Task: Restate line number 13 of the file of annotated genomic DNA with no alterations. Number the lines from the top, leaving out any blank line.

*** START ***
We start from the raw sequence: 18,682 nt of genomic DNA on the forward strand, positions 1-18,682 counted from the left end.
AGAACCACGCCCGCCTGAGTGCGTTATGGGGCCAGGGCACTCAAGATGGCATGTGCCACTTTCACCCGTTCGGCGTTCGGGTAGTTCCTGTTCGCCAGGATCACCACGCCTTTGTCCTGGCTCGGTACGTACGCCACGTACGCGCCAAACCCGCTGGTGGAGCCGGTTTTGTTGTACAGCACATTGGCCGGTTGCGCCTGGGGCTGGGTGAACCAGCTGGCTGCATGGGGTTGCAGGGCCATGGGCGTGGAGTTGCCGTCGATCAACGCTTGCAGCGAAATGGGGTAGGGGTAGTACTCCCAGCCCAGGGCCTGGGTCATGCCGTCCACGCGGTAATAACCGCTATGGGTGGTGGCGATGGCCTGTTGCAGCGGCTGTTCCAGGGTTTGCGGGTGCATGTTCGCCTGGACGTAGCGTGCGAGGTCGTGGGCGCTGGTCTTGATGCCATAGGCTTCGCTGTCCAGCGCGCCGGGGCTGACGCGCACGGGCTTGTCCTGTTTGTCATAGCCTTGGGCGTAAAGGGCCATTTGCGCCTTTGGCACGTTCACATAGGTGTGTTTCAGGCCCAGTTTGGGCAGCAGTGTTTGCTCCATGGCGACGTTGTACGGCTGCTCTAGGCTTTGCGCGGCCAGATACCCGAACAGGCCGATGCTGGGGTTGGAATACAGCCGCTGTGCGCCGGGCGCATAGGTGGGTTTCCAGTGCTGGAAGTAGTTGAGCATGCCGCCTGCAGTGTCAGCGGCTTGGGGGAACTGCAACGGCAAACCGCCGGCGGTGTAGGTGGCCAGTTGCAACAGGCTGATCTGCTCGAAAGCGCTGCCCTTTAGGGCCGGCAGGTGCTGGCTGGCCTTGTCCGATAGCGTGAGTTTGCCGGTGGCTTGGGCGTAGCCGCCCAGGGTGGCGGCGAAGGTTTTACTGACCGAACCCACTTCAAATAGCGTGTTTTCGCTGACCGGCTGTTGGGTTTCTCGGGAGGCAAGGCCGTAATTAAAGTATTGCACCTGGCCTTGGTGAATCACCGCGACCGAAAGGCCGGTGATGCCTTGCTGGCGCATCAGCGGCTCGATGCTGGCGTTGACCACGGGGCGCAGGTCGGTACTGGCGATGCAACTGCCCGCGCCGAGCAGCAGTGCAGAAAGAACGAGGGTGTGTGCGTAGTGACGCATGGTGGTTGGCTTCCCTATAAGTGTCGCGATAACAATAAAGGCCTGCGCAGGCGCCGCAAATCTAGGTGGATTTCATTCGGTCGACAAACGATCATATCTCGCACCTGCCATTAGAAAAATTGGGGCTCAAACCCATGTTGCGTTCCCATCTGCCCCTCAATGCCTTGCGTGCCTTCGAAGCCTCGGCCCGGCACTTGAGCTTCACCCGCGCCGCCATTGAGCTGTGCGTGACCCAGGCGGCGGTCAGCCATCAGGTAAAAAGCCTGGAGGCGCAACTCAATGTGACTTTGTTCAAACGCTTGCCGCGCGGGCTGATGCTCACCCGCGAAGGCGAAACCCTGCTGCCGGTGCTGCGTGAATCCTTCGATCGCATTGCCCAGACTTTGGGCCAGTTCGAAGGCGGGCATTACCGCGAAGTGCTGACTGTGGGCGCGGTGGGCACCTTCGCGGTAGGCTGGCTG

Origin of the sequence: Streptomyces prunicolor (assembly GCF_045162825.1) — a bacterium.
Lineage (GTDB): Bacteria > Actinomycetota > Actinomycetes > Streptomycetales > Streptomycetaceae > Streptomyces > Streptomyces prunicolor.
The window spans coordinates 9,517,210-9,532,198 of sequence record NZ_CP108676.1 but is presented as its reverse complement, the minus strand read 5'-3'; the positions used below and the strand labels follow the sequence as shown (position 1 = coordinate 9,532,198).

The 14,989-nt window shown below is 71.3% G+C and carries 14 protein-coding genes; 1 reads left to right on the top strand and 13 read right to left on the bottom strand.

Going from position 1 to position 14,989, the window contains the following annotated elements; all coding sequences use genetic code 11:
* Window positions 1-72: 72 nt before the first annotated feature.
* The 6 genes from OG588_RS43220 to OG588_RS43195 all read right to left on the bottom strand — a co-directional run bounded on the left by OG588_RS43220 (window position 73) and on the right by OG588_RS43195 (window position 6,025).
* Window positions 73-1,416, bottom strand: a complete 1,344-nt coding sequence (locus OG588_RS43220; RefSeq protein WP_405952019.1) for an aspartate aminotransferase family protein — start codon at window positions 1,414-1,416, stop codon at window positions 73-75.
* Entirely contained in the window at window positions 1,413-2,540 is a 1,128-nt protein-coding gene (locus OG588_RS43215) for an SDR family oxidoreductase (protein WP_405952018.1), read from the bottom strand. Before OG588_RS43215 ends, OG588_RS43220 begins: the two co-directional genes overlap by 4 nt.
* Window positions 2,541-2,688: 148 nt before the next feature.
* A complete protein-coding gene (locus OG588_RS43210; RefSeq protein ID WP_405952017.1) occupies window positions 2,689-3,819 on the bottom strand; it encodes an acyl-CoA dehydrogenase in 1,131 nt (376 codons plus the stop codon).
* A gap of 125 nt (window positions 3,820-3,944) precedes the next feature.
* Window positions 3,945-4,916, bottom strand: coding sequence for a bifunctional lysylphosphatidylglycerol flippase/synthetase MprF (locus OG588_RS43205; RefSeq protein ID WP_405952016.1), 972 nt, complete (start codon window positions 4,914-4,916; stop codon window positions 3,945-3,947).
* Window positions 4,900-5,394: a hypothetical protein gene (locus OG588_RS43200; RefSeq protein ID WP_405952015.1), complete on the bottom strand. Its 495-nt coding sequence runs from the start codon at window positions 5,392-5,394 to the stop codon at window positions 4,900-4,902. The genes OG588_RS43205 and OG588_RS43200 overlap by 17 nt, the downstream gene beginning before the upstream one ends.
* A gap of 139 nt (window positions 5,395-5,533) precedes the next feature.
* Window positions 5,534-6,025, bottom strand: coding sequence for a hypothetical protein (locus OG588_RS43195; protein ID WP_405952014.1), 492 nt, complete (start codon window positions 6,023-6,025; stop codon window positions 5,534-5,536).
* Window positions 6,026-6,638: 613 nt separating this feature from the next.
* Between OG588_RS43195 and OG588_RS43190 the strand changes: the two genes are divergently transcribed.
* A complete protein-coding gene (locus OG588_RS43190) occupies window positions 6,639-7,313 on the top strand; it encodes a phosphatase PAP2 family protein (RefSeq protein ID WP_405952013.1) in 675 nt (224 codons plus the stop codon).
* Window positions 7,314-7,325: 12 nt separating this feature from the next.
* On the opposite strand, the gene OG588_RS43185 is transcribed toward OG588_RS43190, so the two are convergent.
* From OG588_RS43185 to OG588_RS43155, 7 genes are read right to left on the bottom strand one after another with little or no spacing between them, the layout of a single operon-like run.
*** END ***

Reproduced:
* A complete protein-coding gene (locus OG588_RS43210; RefSeq protein ID WP_405952017.1) occupies window positions 2,689-3,819 on the bottom strand; it encodes an acyl-CoA dehydrogenase in 1,131 nt (376 codons plus the stop codon).